'A Leg to Stand On' by Oliver Sacks: a unique autobiographical account of functional paralysis

Research output: Contribution to journalArticlepeer-review

Abstract

Oliver Sacks, the well known neurologist and writer, published his fourth book, 'A Leg to Stand On', in 1984 following an earlier essay 'The Leg' in 1982. The book described his recovery after a fall in a remote region of Norway in which he injured his leg. Following surgery to reattach his quadriceps muscle, he experienced an emotional period in which his leg no longer felt a part of his body, and he struggled to regain his ability to walk. Sacks attributed the experience to a neurologically determined disorder of body-image and bodyego induced by peripheral injury. In the first edition of his book Sacks explicitly rejected the diagnosis of 'hysterical paralysis' as it was then understood, although he approached this diagnosis more closely in subsequent revisions. In this article we propose that, in the light of better understanding of functional neurological symptoms, Sacks' experiences deserve to be reappraised as a unique insight in to a genuinely experienced functional/psychogenic leg paralysis following injury.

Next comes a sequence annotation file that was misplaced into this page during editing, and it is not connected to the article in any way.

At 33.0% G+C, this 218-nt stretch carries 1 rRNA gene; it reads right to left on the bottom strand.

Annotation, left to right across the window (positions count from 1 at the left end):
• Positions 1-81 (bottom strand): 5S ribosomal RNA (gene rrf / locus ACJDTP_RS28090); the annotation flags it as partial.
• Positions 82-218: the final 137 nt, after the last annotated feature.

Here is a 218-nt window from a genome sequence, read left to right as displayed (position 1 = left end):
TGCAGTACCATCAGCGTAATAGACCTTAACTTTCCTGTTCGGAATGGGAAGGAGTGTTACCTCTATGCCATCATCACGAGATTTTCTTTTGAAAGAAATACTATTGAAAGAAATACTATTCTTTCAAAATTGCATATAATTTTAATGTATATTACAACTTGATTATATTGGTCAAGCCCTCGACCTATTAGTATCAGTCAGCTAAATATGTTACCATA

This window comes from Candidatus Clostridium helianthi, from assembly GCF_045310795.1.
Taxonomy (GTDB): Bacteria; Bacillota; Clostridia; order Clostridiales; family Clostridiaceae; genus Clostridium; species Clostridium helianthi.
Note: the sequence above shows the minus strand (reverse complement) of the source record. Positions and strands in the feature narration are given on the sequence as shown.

Original languageEnglish
Pages (from-to)864-7
Number of pages4
JournalJournal of Neurology, Neurosurgery & Psychiatry
Volume83
Issue number9
DOIs
Publication statusPublished - Sep 2012

Keywords

  • Humans
  • Leg Injuries
  • Paralysis
  • Walking

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